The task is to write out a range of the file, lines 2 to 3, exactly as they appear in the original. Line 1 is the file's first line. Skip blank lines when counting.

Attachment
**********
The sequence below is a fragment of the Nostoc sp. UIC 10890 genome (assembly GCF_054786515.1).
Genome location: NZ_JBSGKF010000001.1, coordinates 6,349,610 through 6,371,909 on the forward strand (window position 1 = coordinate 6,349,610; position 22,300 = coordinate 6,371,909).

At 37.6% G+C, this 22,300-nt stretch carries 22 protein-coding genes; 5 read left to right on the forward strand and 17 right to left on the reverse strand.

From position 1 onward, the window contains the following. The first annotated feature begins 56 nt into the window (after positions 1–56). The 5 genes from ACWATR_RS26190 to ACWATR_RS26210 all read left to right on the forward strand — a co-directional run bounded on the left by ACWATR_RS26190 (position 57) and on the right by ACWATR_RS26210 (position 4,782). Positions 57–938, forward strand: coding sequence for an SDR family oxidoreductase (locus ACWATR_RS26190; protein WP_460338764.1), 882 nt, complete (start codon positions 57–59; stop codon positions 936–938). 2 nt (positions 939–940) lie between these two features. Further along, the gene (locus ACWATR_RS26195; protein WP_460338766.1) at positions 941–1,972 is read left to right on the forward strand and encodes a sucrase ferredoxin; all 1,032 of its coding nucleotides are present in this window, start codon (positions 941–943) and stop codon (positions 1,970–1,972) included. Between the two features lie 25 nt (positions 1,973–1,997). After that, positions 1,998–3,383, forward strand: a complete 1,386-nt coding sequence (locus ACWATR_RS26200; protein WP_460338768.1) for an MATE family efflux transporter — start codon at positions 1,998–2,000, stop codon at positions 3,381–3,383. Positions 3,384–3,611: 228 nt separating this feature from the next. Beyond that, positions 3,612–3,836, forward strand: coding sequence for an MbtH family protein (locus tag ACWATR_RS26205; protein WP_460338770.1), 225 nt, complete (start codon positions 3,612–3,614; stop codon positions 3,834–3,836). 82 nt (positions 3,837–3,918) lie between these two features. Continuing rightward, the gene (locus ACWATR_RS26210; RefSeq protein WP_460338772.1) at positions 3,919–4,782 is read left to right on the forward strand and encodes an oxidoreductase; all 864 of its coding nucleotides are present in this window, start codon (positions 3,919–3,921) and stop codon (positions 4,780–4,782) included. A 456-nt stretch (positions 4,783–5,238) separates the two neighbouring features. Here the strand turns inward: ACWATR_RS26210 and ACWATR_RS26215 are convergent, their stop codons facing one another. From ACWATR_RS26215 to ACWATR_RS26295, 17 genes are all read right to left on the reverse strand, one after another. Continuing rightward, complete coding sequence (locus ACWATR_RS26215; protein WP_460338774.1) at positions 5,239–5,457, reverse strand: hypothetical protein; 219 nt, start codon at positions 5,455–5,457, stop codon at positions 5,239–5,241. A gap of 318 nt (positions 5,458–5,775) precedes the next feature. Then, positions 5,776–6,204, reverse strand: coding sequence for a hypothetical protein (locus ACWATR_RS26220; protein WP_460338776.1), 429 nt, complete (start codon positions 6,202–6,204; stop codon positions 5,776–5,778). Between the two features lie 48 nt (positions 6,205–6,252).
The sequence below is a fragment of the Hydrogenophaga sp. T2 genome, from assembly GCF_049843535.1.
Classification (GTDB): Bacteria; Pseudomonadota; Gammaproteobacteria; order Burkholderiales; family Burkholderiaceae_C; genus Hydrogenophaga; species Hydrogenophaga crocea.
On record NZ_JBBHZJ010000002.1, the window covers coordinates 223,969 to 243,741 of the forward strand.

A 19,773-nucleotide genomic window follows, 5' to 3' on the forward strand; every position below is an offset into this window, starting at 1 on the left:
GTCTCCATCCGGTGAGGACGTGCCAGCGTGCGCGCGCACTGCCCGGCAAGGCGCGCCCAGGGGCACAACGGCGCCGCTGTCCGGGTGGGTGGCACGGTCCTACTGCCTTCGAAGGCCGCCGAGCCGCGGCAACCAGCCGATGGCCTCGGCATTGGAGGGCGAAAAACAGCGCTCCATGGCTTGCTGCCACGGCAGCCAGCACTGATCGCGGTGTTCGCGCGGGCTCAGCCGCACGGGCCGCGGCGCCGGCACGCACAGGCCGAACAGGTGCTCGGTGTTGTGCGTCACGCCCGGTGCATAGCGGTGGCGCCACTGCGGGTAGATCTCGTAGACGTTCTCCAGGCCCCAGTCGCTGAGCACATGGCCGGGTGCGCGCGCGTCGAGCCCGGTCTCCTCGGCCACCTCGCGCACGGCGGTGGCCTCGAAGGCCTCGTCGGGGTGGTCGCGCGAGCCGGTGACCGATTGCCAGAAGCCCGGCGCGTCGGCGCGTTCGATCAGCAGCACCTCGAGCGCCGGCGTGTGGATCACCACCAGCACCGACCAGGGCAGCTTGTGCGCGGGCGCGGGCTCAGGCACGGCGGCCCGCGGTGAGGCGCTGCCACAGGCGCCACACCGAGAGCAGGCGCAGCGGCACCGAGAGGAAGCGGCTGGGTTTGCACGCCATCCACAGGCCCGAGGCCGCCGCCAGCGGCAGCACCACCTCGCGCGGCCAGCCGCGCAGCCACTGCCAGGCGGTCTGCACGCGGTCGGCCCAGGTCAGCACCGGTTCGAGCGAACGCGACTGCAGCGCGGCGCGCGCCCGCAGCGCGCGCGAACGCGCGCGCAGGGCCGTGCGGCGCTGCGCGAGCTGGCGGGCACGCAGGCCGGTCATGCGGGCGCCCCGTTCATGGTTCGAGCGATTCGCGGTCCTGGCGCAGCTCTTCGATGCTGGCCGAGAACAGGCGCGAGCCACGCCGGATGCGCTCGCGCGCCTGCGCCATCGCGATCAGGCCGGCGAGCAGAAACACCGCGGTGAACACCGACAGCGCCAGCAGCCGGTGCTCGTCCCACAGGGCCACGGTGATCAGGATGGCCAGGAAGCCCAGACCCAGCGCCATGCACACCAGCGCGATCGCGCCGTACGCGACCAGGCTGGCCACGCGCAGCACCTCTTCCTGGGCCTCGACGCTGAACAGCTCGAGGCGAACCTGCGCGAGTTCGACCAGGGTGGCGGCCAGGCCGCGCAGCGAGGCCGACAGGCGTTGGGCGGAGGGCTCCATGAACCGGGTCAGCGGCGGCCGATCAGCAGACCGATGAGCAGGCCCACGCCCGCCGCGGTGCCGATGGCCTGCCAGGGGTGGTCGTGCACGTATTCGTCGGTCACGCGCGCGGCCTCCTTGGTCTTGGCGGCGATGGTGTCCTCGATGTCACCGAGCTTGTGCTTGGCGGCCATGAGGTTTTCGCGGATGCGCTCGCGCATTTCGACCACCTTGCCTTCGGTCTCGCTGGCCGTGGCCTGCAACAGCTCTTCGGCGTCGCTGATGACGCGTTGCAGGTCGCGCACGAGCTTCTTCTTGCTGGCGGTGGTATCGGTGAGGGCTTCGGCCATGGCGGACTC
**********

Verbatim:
Genome location: NZ_JBSGKF010000001.1, coordinates 6,349,610 through 6,371,909 on the forward strand (window position 1 = coordinate 6,349,610; position 22,300 = coordinate 6,371,909).

At 37.6% G+C, this 22,300-nt stretch carries 22 protein-coding genes; 5 read left to right on the forward strand and 17 right to left on the reverse strand.